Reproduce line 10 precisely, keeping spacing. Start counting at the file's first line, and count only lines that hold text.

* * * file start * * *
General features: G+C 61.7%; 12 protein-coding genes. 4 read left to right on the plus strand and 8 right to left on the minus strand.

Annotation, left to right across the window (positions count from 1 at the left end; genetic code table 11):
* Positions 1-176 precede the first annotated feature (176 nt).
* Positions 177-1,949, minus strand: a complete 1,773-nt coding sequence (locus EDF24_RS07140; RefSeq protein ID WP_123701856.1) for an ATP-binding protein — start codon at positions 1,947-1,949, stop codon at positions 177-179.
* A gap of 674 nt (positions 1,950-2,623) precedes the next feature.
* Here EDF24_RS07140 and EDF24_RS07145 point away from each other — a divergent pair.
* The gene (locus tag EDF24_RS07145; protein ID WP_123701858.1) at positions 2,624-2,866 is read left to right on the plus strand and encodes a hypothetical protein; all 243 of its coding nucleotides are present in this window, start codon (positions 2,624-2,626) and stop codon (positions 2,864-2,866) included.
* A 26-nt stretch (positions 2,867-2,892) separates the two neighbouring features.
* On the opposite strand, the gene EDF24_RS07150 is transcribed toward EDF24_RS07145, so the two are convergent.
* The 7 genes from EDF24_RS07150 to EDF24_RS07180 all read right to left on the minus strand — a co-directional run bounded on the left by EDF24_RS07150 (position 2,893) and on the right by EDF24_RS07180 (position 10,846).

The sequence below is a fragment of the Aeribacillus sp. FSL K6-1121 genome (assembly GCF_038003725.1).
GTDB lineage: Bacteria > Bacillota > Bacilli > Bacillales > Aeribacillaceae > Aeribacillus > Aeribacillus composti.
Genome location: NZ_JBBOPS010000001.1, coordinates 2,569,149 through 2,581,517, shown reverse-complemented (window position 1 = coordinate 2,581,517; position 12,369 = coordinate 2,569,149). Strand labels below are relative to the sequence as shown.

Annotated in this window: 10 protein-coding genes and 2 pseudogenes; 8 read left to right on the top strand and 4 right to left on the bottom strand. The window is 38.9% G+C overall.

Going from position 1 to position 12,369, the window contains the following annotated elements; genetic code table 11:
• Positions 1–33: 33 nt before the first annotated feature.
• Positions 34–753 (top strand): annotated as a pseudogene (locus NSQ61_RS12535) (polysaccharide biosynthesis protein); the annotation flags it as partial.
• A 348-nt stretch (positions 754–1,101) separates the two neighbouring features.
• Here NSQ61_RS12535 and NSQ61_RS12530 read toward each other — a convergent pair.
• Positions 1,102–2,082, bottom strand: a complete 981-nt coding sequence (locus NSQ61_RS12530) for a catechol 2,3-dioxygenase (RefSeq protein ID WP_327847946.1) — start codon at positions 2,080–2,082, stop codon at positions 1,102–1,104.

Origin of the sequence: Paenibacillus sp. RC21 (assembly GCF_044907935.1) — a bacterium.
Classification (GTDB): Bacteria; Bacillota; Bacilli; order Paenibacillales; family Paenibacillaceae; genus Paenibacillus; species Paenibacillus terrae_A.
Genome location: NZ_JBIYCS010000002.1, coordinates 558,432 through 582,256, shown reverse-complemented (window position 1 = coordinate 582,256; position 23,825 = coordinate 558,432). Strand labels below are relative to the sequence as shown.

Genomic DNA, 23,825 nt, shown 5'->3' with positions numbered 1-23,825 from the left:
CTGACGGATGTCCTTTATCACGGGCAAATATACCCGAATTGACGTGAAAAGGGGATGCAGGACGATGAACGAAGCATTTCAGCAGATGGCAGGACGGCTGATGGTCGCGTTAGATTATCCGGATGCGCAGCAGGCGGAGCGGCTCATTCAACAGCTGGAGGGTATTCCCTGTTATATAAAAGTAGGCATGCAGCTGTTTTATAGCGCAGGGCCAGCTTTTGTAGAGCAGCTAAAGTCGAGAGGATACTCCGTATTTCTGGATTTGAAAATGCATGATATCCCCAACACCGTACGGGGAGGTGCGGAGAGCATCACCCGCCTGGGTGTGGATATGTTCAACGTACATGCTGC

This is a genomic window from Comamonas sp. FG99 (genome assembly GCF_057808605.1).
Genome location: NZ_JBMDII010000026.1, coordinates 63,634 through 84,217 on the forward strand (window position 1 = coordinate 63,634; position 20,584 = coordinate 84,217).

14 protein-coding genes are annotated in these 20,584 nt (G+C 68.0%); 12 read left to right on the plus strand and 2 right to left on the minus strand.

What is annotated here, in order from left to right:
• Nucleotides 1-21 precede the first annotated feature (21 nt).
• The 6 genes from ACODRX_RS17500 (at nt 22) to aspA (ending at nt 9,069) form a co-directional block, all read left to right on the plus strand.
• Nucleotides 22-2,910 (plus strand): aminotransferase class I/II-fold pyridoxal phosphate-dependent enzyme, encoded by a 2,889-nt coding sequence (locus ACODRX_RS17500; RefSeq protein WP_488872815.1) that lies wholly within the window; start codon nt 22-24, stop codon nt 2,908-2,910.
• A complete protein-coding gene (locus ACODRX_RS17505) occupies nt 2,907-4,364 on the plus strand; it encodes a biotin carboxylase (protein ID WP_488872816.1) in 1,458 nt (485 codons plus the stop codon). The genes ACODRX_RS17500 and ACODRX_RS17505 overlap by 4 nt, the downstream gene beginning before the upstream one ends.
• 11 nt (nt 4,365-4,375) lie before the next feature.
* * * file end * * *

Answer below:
* The 7 genes from EDF24_RS07150 to EDF24_RS07180 all read right to left on the minus strand — a co-directional run bounded on the left by EDF24_RS07150 (position 2,893) and on the right by EDF24_RS07180 (position 10,846).